It is important to note that the power of the signal measured by detector circuit 214 also includes a contribution from a signal received by antenna 226. This received signal, however, is many orders of magnitude lower than the transmitted signal such that any error introduced by this signal is insignificant. For example, where communication system 200 may be transmitting at 30 dBm, it may be receiving at −60 dBm which is many orders of magnitude lower. It is further important to note that in a preferred embodiment, antenna 226 is closely matched to the rest of the system such that return losses are very low and, in turn, do not contribute in a significant amount to the measurement of detector circuit 214.
In light of the aforementioned complications of traditional calibration methods, it is therefore notable that, for calibration, the present invention requires placement in a temperature chamber only of the detector circuit. This way, a plurality of detector circuits can be calibrated within a temperature chamber at once. Moreover, because detector circuit 214 has a smaller thermal mass than communication system 200 or transmitter 202, detector circuit 214 can reach a desired temperature much quicker, thereby decreasing calibration time and improving manufacturability while reducing associated costs.
In a calibration process, detector circuit 214 is tested at various temperatures by passing a signal of known frequency and power level through detector circuit 214 and measuring the output of signal converter 218. In this way, a lookup table is generated that associates signal levels from detector circuit 214 to known signal power levels. After calibration, such a lookup table can then be stored in microprocessor 220 or an appropriate memory (not shown). In operation, communication system 200 and its various components including detector circuit 214 may operate over a wide range of temperatures. At a given temperature, however, as measured by temperature sensor 228 within detector circuit 214, the power level of a signal passing from diplexer 224 to antenna 226 is determined by the microprocessor 220 through the use of the lookup table. In turn, microprocessor 220 directs a signal to amplifier 206 to appropriately amplify the input signal level which then affects the output power level and the power level measured by detector circuit 214. In this way, a feedback loop is provided through which the output power level of communication system 200 is closely controlled by knowing, in a calibrated way, the characteristics only of detector circuit 214.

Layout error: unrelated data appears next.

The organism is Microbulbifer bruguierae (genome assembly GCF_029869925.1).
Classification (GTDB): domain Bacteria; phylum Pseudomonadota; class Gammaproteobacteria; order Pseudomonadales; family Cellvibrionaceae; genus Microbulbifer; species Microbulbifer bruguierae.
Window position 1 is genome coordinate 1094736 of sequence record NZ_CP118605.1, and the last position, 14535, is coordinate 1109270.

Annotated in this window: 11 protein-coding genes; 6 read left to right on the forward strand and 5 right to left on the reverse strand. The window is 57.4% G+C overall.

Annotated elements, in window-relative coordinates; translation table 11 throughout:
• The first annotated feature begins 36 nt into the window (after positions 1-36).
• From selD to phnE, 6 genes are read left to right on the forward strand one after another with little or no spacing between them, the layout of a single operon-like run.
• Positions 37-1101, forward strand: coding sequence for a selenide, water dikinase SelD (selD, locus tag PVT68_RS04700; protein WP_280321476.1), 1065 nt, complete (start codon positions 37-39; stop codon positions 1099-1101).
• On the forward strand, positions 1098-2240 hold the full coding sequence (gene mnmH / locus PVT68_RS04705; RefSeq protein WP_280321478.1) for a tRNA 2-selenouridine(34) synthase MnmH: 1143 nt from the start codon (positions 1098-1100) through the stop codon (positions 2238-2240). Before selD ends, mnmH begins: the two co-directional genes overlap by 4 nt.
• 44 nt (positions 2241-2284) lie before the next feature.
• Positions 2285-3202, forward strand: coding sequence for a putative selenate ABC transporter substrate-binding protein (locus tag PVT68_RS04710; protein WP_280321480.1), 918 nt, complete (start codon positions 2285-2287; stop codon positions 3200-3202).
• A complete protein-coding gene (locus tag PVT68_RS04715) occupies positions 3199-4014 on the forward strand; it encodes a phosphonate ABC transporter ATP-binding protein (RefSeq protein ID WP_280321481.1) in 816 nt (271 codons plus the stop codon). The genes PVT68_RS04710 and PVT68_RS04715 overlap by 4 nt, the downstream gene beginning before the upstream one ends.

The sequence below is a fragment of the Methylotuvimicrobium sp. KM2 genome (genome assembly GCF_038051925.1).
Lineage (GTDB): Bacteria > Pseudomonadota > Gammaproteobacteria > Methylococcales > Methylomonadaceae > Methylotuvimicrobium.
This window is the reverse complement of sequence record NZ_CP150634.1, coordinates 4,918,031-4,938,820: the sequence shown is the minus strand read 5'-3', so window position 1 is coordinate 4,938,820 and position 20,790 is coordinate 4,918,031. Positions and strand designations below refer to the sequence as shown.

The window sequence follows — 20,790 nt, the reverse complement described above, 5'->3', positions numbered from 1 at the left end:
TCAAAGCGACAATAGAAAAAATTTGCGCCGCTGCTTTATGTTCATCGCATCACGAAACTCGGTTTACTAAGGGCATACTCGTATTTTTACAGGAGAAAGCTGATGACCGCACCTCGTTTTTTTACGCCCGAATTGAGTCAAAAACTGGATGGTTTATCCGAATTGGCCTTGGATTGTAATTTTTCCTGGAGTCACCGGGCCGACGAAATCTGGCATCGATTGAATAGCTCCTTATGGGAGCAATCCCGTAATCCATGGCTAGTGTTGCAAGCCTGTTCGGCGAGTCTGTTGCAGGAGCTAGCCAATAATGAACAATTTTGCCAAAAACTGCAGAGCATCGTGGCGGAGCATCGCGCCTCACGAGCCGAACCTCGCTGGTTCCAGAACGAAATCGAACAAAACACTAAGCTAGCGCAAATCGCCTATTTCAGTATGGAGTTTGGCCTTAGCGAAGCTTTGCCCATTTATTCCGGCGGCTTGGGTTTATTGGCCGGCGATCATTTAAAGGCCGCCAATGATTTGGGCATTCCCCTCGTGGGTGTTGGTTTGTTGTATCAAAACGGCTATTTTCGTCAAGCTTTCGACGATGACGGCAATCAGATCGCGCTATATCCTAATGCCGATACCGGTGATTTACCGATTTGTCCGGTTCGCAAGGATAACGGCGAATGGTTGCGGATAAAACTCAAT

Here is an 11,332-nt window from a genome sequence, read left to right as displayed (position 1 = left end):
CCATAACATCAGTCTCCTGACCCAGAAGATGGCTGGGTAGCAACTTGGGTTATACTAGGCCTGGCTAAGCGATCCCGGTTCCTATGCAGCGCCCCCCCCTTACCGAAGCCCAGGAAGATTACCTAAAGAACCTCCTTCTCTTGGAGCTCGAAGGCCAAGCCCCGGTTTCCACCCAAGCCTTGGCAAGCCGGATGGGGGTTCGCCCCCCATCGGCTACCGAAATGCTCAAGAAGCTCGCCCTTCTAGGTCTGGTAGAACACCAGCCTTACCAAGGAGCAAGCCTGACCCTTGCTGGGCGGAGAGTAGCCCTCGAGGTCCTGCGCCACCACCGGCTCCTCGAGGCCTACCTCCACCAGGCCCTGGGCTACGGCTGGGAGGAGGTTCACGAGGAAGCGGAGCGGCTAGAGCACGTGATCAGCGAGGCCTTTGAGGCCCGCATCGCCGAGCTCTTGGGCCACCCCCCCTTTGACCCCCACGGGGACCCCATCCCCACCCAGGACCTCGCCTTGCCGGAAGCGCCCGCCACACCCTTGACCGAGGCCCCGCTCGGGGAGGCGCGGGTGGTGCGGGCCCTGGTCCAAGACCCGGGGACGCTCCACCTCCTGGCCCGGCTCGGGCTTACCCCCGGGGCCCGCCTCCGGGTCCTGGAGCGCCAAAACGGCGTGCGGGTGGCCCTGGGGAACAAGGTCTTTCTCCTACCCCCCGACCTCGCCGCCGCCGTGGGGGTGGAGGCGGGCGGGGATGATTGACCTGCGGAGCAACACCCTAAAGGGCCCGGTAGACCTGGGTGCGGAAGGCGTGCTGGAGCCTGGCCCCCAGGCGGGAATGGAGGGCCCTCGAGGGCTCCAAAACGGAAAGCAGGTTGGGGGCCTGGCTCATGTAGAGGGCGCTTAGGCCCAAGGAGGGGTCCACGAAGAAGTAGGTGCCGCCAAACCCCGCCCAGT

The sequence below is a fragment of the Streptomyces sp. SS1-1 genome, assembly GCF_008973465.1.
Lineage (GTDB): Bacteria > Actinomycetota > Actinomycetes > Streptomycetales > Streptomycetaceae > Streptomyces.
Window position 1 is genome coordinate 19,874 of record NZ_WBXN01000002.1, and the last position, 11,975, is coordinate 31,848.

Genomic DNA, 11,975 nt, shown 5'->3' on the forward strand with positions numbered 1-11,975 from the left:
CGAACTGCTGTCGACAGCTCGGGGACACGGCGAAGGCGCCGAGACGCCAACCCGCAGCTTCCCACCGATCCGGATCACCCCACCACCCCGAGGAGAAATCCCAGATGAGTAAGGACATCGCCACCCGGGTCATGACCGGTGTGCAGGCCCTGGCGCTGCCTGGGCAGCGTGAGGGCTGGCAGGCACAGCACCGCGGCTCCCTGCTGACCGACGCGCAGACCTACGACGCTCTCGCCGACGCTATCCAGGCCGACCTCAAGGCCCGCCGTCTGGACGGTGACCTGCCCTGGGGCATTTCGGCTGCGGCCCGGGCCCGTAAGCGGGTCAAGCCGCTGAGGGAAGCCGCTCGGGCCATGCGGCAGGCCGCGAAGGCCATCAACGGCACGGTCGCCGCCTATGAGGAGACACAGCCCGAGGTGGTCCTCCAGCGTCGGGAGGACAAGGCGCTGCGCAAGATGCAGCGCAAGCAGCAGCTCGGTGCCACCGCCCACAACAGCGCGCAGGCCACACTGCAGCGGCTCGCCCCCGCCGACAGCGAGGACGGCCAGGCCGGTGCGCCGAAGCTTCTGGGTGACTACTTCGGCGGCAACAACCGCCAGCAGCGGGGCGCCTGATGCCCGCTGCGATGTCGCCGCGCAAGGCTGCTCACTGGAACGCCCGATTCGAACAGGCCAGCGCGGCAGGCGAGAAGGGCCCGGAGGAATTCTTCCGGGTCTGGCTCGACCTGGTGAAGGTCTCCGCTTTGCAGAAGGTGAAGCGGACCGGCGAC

While various embodiments and advantages have been described, it will be recognized that a number of variations will be readily apparent. For example, in implementing equivalence classes, designs can be scaled to implement networks of many sizes. Thus, the present teachings may be widely applied consistent with the foregoing disclosure and the claims which follow.
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|U.S. Classification||455/67.11, 455/115.1, 455/69, 455/522, 455/127.1|
|International Classification||H04B7/00, H04B17/00, H03G3/20, H04B1/04|
|Cooperative Classification||H04B2001/0416, H04W52/52, H03G3/3042|
|European Classification||H03G3/30D2, H04W52/52|
|Mar 5, 2003||AS||Assignment|
Owner name: STRATEX NETWORKS, INC., CALIFORNIA
Free format text: ASSIGNMENT OF ASSIGNORS INTEREST;ASSIGNORS:WELLS, JONATHAN ANDREW;SALINAS, LOUIS ARTHUR;KENNARD, PAUL ALAN;REEL/FRAME:013849/0054
Effective date: 20030228
|Aug 14, 2003||AS||Assignment|
Owner name: STRATEX NETWORKS, INC., A DELAWARE CORPORATION, CA
Free format text: ASSIGNMENT OF ASSIGNORS INTEREST;ASSIGNORS:WELLS, JONATHAN ANDREW;SALINAS, LOUIS ARTHUR;KENNARD, PAUL ALAN;REEL/FRAME:014388/0884
Effective date: 20030228
|Apr 23, 2007||AS||Assignment|
Owner name: HARRIS STRATEX NETWORKS OPERATING CORPORATION, NOR
Free format text: MERGER;ASSIGNOR:STRATEX NETWORKS, INC.;REEL/FRAME:019196/0397
Effective date: 20070126
|Aug 28, 2007||CC||Certificate of correction|
|Dec 3, 2010||FPAY||Fee payment|
Year of fee payment: 4
|Nov 14, 2014||FPAY||Fee payment|
Year of fee payment: 8